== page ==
On 19 December 2012, French engineer Francis Colomp is kidnapped by around thirty armed men who attacked the residence of the company where he was working in the state of Katsina which is located in the northern regions of Nigeria, near the border with Niger. During the attack, the hostage-takers killed two bodyguards and a neighbour. The act has since been claimed by Nigerian Ansaru, which has links to Nigeria’s Boko Haram. They have since indicated that the kidnapping was in reaction to France’s preparations for a military intervention in Mali.
The Muslim Brotherhood has called for a “million man” demonstration on Friday to oppose a court ruling which calls for the release of former Egyptian President Hosni Mubarak from court custody. The demonstrators will also lobby for a “purge” of the Egyptian judiciary.
In light of these plans, the US embassy in Cairo issued a security message late Thursday evening to warn citizens of demonstrations scheduled over the weekend. “Areas that may be affected by demonstrations on Friday afternoon include Tahrir Square, the Court of Cassation, Cairo University in Giza, Moqattam, Sidi Gaber, and the Manshia Courts complex in Alexandria.”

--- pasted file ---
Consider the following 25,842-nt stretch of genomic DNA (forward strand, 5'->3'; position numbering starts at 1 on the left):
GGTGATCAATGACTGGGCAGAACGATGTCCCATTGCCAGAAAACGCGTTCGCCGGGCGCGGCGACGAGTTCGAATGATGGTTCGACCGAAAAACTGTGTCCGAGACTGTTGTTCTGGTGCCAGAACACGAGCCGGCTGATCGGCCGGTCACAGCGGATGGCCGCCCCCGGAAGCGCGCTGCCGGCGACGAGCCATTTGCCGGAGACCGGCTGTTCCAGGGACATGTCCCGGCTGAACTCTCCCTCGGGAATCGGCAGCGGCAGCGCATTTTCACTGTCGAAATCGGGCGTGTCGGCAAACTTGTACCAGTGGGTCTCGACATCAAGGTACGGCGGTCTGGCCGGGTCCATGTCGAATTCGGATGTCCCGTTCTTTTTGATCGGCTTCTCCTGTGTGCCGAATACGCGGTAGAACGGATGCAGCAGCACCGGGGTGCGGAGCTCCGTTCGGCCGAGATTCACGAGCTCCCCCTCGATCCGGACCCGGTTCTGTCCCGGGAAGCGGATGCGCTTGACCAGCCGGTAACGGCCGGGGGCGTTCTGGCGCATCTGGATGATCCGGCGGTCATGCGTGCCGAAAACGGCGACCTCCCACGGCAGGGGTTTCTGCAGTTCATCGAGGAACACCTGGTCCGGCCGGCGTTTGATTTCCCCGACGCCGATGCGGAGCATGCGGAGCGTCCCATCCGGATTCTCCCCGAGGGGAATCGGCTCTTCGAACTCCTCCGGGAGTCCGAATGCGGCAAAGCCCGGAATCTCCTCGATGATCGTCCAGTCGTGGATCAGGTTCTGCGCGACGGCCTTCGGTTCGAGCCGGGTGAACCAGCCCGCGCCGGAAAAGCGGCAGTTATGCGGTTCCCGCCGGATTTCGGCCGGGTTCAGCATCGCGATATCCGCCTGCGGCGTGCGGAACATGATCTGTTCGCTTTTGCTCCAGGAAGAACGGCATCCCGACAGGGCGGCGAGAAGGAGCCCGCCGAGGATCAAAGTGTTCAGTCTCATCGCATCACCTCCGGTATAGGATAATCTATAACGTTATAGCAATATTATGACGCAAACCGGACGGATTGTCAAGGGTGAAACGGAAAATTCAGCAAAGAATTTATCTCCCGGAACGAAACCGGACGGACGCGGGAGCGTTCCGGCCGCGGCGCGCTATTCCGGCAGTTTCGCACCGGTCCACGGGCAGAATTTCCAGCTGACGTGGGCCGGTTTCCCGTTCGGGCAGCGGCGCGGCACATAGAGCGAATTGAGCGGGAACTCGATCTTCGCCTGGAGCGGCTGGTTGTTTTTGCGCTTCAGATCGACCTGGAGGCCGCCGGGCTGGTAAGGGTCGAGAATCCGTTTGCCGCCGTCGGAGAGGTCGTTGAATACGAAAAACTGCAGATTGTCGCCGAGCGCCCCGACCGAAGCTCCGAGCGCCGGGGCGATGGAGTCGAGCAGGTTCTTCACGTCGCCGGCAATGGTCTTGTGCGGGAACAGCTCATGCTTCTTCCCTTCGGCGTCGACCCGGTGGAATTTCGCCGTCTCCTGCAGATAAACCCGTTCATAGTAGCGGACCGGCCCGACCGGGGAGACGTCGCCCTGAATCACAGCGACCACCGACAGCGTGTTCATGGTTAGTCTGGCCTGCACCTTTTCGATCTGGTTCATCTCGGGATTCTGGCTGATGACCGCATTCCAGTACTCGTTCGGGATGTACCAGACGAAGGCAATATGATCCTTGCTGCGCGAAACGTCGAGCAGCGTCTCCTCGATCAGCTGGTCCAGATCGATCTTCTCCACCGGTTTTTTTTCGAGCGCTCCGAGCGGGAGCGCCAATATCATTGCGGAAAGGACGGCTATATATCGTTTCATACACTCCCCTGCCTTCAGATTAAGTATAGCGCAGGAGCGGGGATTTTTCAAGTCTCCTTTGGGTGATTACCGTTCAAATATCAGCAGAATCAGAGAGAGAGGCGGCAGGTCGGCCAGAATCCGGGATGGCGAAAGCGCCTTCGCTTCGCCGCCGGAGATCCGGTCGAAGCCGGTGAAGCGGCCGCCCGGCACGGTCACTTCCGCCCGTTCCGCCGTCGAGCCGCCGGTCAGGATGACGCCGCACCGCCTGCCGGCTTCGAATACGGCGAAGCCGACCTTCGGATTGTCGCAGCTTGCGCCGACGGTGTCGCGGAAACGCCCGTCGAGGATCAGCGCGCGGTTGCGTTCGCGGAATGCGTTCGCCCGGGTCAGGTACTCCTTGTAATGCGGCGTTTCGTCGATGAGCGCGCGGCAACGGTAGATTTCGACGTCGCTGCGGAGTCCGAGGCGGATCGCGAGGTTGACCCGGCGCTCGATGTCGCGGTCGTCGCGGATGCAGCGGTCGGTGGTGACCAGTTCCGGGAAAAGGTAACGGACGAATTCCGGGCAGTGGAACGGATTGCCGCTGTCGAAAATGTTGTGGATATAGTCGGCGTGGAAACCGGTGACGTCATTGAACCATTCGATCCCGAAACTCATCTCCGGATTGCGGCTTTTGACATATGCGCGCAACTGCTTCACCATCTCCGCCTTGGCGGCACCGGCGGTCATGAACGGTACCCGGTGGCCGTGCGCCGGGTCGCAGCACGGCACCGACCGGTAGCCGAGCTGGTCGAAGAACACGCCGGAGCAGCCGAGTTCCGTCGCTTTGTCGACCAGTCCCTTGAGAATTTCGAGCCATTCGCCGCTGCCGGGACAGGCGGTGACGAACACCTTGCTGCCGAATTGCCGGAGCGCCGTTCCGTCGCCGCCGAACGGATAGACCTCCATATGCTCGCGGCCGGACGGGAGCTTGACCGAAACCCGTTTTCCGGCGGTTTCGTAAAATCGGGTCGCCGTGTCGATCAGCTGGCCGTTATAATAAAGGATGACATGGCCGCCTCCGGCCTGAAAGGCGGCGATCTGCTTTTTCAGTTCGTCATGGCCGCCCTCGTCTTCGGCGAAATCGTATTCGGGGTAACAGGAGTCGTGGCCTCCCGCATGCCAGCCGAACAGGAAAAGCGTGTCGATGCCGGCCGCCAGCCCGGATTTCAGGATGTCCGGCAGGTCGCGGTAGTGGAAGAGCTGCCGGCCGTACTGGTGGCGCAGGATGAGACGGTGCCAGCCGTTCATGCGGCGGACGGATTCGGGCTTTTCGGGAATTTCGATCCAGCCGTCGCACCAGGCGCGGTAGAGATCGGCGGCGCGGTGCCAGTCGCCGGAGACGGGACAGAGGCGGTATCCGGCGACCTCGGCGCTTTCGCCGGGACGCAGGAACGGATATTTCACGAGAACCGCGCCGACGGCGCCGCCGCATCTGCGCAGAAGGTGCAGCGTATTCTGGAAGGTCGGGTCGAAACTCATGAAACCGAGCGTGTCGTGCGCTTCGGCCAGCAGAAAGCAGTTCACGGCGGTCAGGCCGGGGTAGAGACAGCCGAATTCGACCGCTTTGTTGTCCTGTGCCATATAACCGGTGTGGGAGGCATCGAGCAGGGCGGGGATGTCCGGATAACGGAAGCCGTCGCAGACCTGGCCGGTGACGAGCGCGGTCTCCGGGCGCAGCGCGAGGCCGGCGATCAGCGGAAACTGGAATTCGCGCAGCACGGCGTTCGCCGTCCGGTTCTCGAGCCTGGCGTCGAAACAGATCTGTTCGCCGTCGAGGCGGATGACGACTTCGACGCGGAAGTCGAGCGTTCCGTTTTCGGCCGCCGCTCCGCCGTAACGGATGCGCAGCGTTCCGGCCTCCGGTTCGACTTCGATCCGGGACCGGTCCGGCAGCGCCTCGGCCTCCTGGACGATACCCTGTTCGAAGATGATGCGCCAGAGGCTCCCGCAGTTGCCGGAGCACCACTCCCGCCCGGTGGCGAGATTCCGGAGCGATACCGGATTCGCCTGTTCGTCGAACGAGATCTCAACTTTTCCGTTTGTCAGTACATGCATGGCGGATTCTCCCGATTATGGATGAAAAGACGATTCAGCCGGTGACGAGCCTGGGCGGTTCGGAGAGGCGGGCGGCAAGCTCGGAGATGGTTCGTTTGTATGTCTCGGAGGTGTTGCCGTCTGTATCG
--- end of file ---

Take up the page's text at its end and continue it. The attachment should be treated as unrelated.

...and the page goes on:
Another protest is scheduled on Saturday by activists in front of the Qatari embassy in Cairo to protest against “Qatar’s support for the Morsi government.”
The demonstrations are not anticipated to target foreign embassies or interests. Violence is not anticipated, however it is difficult to prediction reactions should opposing groups come into contact with one another.
The statement continues, “Though we are unaware of any further protest activity or security concerns, it is possible that additional demonstrations and acts of civil disobedience may develop elsewhere in Egypt.”
Al Qaeda Rebranding
The emir of al Qaeda in Iraq (AQI), Abu Bakr al Baghdadi (a.k.a Abu Dua), announced a new brand for AQI’s: the “Islamic State in Iraq and the Levant.” The new name replaces all previous brands used by al Qaeda’s affiliates in Iraq and Syria, including the Al Nusrah Front. The new name was announced in an audio message released online on April 8.